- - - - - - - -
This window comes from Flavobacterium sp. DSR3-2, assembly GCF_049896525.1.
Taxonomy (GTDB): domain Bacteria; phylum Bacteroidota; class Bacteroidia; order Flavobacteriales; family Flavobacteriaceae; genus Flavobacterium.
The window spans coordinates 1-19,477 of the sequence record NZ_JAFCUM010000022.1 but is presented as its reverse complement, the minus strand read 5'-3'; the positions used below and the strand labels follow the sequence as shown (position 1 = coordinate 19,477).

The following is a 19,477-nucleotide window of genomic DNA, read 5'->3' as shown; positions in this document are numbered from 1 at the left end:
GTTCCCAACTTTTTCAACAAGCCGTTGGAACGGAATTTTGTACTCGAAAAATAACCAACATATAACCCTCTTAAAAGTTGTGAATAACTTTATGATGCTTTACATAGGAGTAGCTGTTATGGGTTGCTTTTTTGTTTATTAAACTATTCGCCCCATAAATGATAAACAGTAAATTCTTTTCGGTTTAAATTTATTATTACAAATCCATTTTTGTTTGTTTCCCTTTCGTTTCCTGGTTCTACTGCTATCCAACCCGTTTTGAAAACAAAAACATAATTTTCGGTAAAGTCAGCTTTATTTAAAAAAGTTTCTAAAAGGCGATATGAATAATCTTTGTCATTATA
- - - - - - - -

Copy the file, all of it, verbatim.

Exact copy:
This window comes from Flavobacterium sp. DSR3-2, assembly GCF_049896525.1.
Taxonomy (GTDB): domain Bacteria; phylum Bacteroidota; class Bacteroidia; order Flavobacteriales; family Flavobacteriaceae; genus Flavobacterium.
The window spans coordinates 1-19,477 of the sequence record NZ_JAFCUM010000022.1 but is presented as its reverse complement, the minus strand read 5'-3'; the positions used below and the strand labels follow the sequence as shown (position 1 = coordinate 19,477).

The following is a 19,477-nucleotide window of genomic DNA, read 5'->3' as shown; positions in this document are numbered from 1 at the left end:
GTTCCCAACTTTTTCAACAAGCCGTTGGAACGGAATTTTGTACTCGAAAAATAACCAACATATAACCCTCTTAAAAGTTGTGAATAACTTTATGATGCTTTACATAGGAGTAGCTGTTATGGGTTGCTTTTTTGTTTATTAAACTATTCGCCCCATAAATGATAAACAGTAAATTCTTTTCGGTTTAAATTTATTATTACAAATCCATTTTTGTTTGTTTCCCTTTCGTTTCCTGGTTCTACTGCTATCCAACCCGTTTTGAAAACAAAAACATAATTTTCGGTAAAGTCAGCTTTATTTAAAAAAGTTTCTAAAAGGCGATATGAATAATCTTTGTCATTATA